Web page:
By Dana Baldwin, Senior Consultant
Note: This post is a part of a series taken from Dana Baldwin’s article When Strategies Go Bad previously published in Compass Points in April 2004. In this part we will introduce the series and discuss what happened with IBM.
How many times have you read an article in the newspaper or seen a report on television news about a company which appeared to be doing very well, but which recently had come on hard times? Lately, this has happened more often than we remember it occurring in the past. But, this is not just a current phenomenon; it has happened many times in the past, and is happening now only with a little more frequency, or so it would seem.
In former IBM Chairman Louis V. Gerstner’s book, Who Says Elephants Can’t Dance? Inside IBM’s Historic Turnaround, you will read about the tremendous rebirth of IBM. Under Gerstner’s leadership, IBM virtually reinvented itself, pulling up from near ruin.
What happened to Big Blue? In the 50s, 60s and 70s, IBM was the 800 pound gorilla in the computing marketplace. IBM set the standard for performance, sales capabilities, service, innovation and market leadership. Things were done the IBM way: Blue suit, white shirt, red tie, black wingtip shoes, black briefcase. There were prescribed ways to sell IBM systems, and conformity was demanded of everyone. Why, after all these years of success, did IBM require turning around? Much of the responsibility for this goes back to the type of market intelligence IBM listened to during the late 70s and early 80s.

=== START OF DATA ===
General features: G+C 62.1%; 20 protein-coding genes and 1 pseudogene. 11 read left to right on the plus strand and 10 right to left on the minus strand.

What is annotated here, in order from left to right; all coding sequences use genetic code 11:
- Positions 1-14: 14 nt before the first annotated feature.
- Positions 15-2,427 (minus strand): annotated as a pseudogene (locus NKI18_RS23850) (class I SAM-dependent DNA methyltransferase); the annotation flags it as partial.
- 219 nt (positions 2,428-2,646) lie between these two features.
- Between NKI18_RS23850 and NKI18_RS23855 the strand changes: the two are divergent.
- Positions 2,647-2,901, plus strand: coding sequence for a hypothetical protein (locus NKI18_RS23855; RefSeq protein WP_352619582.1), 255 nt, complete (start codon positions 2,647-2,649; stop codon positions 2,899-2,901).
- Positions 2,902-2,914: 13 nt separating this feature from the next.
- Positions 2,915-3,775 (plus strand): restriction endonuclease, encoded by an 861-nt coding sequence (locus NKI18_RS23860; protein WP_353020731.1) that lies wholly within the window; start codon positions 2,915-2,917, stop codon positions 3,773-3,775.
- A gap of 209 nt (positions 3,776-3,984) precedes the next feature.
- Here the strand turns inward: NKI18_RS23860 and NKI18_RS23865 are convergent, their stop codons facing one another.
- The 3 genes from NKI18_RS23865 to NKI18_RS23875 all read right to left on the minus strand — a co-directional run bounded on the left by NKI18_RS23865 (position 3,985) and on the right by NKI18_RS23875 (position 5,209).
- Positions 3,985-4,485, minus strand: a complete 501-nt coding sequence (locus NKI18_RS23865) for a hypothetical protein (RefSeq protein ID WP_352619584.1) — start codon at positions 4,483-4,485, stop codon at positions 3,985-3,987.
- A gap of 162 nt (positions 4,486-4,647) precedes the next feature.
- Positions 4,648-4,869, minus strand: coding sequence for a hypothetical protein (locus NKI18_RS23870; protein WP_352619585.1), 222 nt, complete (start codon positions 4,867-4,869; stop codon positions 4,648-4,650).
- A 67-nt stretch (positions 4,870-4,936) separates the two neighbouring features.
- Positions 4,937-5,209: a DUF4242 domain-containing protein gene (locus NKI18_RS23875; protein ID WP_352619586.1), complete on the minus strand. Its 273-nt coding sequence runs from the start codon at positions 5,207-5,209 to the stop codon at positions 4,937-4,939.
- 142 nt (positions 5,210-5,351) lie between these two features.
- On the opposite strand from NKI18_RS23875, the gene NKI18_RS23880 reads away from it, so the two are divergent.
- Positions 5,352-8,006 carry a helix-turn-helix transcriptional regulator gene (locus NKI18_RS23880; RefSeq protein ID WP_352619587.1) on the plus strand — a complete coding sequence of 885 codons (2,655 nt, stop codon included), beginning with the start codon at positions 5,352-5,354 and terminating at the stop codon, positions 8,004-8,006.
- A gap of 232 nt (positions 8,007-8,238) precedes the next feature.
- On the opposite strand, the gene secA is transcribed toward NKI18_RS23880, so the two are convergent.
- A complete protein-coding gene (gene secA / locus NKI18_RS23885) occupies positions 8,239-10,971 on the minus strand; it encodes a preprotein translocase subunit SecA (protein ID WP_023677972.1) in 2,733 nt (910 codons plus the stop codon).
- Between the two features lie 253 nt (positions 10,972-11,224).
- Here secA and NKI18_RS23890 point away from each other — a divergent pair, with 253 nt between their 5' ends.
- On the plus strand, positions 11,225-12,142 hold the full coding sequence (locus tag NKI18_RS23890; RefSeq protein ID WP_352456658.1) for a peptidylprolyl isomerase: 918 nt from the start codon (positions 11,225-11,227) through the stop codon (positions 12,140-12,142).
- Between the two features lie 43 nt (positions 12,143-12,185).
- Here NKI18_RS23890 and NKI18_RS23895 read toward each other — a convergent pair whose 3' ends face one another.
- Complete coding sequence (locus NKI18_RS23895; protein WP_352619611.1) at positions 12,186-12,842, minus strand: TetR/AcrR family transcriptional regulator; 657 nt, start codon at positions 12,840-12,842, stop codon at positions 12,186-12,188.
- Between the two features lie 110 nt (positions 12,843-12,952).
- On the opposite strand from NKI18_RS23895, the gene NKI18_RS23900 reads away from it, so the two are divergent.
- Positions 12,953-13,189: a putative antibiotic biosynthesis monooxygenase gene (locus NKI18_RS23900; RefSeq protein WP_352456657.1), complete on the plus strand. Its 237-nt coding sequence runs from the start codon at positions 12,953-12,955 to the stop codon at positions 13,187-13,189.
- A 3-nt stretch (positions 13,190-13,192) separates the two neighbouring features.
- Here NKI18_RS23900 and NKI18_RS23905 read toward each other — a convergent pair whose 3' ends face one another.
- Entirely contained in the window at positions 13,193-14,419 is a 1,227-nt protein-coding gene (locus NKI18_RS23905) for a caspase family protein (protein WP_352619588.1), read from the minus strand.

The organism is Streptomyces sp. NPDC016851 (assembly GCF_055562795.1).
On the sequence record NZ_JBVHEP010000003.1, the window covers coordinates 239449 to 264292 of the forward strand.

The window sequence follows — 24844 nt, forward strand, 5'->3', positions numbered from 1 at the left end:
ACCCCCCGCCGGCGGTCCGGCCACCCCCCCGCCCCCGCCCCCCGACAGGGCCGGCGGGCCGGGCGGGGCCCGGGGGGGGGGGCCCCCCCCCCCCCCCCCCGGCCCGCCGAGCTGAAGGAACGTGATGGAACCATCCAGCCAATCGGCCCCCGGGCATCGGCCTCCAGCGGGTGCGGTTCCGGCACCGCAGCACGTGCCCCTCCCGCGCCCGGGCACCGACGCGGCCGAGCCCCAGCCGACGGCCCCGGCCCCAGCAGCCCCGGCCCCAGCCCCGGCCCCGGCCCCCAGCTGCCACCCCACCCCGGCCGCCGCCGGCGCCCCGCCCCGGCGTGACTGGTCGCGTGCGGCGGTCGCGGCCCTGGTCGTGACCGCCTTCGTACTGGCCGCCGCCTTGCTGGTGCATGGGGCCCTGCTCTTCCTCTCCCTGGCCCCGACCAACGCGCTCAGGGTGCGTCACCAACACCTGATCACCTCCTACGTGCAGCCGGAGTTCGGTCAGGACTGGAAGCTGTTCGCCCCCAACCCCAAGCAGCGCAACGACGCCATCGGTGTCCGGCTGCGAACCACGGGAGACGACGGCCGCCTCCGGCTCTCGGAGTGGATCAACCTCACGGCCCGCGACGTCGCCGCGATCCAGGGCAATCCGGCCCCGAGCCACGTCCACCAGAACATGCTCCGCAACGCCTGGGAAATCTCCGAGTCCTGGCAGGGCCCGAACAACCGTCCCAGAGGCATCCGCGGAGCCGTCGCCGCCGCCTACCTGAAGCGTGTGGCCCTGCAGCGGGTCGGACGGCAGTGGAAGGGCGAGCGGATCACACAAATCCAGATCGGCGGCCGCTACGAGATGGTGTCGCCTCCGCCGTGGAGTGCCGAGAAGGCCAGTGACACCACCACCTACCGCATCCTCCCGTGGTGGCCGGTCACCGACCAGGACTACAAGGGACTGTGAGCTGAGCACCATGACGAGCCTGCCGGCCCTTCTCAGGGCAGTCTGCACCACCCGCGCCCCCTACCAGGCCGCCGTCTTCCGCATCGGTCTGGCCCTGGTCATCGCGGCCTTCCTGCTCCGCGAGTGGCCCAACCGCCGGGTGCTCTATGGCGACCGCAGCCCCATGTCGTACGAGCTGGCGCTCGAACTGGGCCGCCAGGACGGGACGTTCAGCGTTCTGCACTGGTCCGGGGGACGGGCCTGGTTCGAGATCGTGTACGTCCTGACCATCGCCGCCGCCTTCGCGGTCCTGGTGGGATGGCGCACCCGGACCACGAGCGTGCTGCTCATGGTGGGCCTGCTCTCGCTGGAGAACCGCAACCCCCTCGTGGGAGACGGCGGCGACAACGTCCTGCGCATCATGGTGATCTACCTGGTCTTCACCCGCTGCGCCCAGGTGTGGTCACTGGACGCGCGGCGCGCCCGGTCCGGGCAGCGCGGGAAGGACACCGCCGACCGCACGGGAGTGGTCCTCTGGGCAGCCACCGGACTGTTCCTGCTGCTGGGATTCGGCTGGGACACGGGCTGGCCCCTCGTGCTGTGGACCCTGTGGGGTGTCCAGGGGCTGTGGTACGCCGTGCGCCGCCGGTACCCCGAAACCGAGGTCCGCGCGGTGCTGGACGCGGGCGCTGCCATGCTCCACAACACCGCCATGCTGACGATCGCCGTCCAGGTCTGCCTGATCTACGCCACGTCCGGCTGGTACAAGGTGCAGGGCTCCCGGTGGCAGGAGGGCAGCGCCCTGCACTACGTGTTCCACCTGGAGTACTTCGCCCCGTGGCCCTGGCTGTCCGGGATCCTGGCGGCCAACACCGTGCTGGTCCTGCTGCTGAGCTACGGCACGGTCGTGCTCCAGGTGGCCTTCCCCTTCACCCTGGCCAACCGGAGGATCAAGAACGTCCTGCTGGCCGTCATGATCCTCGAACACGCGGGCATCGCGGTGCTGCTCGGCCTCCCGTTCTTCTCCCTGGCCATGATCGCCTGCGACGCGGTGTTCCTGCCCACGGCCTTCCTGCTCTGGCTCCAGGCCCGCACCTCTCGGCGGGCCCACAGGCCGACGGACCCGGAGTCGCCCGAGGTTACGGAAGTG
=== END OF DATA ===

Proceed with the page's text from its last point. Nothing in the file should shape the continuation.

When IBM sought market intelligence, they went to their best resources – or so they thought. They contacted the people who used and managed their systems in the many installations around the country. In essence, they talked with people who had a vested interest in preserving the IBM way of life: Large systems which require lots of highly trained, highly paid systems people. Self-reinforcing market intelligence told IBM what it wanted to hear.
The thought that personal computers and distributed processing could replace main frames was totally alien to the IBM way, and talk of this type of future could cost a person a job if the wrong people heard it. A friend who worked on a special project for IBM during the roll-out of the IBM Personal Computer said the resistance within the company was palpable and obvious. The consequence was that while IBM developed and sold desktops and later, laptop computers, the heart and soul of the company remained committed to main frames. This resulted in a lack of real commitment on the part of IBM to the PC, which allowed other companies to clone their machines and to push IBM from the initial position of dominance to near irrelevance in a short time.
All this happened while IBM was still primarily focused on their large systems, and resulted in the near-meltdown of IBM. While this statement is extreme, it reflects what happened to IBM because they did market research in too restricted a manner, resulting in bad information on which they based their future course and direction. Lesson: Be sure that your information sources reflect fully and accurately the true characteristics of your market place, and not one which tells you what you want to hear. Failing to listen to the true intent of the market can lead to poor investments in developments, direction and strategies.
In the next part of this series we will discuss what happened to Global Crossing.
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M. Dana Baldwin is a Senior Consultant with Center for Simplified Strategic Planning, Inc. He can be reached by email at: firstname.lastname@example.org
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